Reviewed by Paul Wallich
By Michael Jay Geier; McGraw-Hill/ TAB Electronics, 2011; 336 pp.; US $25; ISBN 978-0-07-174422-5
We don’t fix anything anymore, more’s the pity. There’s an old-world charm, an almost romantic allure, to bringing once-useful gadgets back to life. Repair can save a lot of money, and it’s a terrific way to make engineering accessible and attractive to kids.
But troubleshooting modern gadgets isn’t easy. And so, sensibly (if counterintuitively), Michael Jay Geier’s entertaining book, How to Diagnose and Fix Everything Electronic, pushes an approach that very nearly revels in not knowing the details of how broken devices are supposed to work.
As Geier explains, the days when analog parts drifted out of tune due to wear, weather, or accident are mostly gone, and circuit and system designers have spent the last 30 years working to stamp out the influence of individual component variations. When modern devices fail, they fail hard.
Geier starts with some useful advice about what’s probably worth repairing and what isn’t. Once you decide to take the plunge, he has a shopping list for your workbench—a soldering iron, desoldering wick, multimeter, oscilloscope, and so on—but he also reminds you to have stacks of plastic cups and trays on hand to hold all the screws, clips, and other bits from each successive stage of disassembly. He recommends having a digital camera handy, to record how everything was set up before you started fixing it.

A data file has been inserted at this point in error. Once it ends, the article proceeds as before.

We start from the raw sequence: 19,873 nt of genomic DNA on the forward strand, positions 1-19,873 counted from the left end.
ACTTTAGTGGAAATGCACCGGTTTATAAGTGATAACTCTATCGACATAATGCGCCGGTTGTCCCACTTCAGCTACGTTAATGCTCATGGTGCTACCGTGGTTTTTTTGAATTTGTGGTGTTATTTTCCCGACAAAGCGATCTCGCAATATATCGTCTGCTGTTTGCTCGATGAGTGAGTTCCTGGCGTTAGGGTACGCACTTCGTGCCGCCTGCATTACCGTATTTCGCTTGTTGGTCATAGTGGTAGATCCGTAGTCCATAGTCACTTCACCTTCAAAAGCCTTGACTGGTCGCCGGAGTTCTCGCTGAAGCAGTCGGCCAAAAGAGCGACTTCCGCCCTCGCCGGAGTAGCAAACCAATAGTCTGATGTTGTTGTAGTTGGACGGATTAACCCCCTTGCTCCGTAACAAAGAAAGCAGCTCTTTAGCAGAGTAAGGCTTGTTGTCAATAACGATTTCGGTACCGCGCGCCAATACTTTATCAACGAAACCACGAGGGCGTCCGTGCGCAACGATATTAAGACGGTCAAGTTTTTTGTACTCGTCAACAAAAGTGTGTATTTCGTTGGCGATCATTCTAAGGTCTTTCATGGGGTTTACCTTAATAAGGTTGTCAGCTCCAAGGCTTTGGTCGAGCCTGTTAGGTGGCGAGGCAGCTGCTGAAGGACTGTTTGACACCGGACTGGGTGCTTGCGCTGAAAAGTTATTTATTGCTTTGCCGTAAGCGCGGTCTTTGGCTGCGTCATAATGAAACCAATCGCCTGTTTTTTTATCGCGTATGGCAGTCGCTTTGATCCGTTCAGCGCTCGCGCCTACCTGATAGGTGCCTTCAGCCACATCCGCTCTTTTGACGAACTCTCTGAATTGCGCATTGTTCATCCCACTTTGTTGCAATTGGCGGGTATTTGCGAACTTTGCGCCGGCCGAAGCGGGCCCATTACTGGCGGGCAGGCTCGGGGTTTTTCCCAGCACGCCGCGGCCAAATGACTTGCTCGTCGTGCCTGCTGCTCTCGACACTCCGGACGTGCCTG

The heart of the book is probably its chapter on electronic components: what they’re used for, how they’re marked, what can kill them, and how to test them outside the context of their circuits. Here’s where the difference between building and rebuilding really shows itself. A designer might not care about what marks distinguish capacitors from inductors, resistors, or diodes, but a troubleshooter certainly does, especially nowadays, when consumer electronics are no longer sold with schematics.
Geier’s decades of repair work have given him an arsenal of diagnostic techniques ranging from the obvious—stage-by-stage checking of signals and incoming and outgoing power—to the terrifying: attaching a circuit’s power-supply rails to a high-current supply and seeing which components burn up. Through it all, he preaches a healthy skepticism and cautions against declaring a successful diagnosis too early. He gives plenty of examples of dead components that aren’t culprits but rather fellow victims of the true cause of failure. (Replacing those components without fixing the real problem will just waste time and money as they burn out again.)
Will I seize on this book as a good reason to get a full set of troubleshooting toys? I don’t know. I love the idea of being able to fix all the dead electronic soldiers around the house, but there are also a lot of gadgets that I keep hoping will fail soon so I’ll have an excuse to get a shiny new model.
This article originally appeared in print as “Fix That Old Clock Radio!”
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About the Author
PAUL WALLICH is a regular contributor to IEEE Spectrum who lives in Montpelier, Vt. This year, he has also written about the economics of lightbulbs, using a manual typewriter as a computer keyboard, and beehacking.